Benzion Netanyahu was a foremost scholar of the Spanish Inquisition, and he revolutionized his field by arguing convincingly that the Spanish weren’t motivated by religious feeling, but by racial hatred. In other words, conversion wasn’t enough to save the Jews: The Spanish hated the idea of Jewish blood mixing with their own. The Inquisition, then, presaged the Holocaust. He believed that physical acts of anti-Semitism are always preceded by years of hate-filled rhetoric meant to desensitize the world to the coming slaughter.

He was not the only scholar of extreme expressions of antisemitism, like the Inquisition or the Holocaust, to come to the same conclusions about the importance of radical antisemitic ideologies in shaping events. For example, Lucy Dawidowicz, in her well-known book The War Against the Jews, makes the case that Hitler’s obsession with ‘the Jewish Question’ interfered with his prosecution of the war (often to the great irritation of his generals).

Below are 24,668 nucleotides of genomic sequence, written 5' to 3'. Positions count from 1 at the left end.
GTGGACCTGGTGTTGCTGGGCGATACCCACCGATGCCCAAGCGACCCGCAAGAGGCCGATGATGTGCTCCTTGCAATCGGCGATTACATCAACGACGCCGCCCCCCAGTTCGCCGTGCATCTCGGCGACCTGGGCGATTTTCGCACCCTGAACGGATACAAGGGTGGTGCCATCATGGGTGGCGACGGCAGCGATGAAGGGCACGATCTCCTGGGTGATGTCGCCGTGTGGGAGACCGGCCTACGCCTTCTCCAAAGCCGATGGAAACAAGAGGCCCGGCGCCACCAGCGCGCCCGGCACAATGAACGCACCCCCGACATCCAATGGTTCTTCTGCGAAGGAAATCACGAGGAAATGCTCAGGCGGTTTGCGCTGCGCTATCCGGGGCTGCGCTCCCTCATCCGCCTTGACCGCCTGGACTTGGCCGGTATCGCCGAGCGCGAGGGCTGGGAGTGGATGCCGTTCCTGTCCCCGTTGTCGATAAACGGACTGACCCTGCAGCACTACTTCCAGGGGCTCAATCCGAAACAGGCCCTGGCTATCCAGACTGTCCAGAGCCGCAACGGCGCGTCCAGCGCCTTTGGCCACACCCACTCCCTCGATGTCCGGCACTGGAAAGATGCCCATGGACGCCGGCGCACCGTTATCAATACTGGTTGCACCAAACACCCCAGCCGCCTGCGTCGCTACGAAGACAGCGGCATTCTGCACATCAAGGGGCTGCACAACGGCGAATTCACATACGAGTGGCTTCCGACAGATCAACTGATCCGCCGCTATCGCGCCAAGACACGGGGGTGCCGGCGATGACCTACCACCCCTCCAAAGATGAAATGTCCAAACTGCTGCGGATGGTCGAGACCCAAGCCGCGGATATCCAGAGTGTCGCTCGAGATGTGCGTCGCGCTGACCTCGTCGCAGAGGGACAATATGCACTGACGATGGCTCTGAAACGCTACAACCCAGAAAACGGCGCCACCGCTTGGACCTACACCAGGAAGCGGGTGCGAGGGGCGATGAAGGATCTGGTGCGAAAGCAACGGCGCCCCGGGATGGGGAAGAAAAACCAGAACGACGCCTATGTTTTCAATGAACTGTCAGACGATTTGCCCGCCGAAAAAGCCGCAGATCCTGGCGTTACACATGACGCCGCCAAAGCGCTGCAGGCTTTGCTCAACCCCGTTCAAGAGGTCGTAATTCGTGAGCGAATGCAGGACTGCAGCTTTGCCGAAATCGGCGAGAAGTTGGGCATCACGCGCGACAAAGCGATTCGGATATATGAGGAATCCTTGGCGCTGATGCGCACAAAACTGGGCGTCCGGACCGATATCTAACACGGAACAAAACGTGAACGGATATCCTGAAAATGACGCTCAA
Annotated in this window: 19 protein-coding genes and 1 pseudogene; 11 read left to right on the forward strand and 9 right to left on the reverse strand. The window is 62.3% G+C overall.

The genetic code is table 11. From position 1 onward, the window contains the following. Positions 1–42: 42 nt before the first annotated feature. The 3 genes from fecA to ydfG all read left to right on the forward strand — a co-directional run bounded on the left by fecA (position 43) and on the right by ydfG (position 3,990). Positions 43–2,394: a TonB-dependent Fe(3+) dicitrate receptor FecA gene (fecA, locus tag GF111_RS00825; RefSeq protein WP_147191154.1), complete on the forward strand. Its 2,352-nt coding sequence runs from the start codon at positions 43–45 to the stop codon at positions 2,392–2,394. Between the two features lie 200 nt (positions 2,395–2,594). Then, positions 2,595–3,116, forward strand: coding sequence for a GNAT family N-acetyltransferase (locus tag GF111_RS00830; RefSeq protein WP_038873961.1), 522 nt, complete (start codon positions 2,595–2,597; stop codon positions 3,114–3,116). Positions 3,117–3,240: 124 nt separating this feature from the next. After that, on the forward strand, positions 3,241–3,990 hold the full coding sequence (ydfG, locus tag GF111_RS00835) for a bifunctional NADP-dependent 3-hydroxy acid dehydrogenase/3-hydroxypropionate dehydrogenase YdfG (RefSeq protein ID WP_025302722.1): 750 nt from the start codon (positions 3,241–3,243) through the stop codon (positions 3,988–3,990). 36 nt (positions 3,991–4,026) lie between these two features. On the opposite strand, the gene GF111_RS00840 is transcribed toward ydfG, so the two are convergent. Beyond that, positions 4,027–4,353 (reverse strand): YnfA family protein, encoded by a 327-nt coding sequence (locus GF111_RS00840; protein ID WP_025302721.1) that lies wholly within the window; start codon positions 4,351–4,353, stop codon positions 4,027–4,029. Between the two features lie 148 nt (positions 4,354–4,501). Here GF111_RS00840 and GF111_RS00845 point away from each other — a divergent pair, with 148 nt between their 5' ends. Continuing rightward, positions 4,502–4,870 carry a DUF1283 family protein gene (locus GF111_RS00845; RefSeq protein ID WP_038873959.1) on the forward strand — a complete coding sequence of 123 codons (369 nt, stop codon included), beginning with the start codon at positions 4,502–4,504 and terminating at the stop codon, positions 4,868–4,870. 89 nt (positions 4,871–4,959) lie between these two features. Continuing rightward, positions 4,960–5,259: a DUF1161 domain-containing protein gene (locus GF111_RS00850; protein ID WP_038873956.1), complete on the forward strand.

Goldberg tells us that Benzion Netanyahu’s response to the threats faced by Israel today reflected this point of view:

Thus Netanyahu, like his son, saw it as a foregone conclusion that Iran seeks to build a nuclear weapon with genocide in mind. But unlike his son, Netanyahu thought that Iran should have been attacked long ago. “From the Iranian side, we hear pledges that soon — in a matter of days, even — the Zionist movement will be put to an end and there will be no more Zionists in the world,” he said at a party marking his 100th birthday. “The Jewish people are making their position clear and putting faith in their military power…”

The elder Netanyahu was similarly militant on questions of compromise with the Palestinians. Just as he saw the Iranians bent on committing genocide, he saw the Palestinians and their Arab allies singularly focused on the destruction of Israel…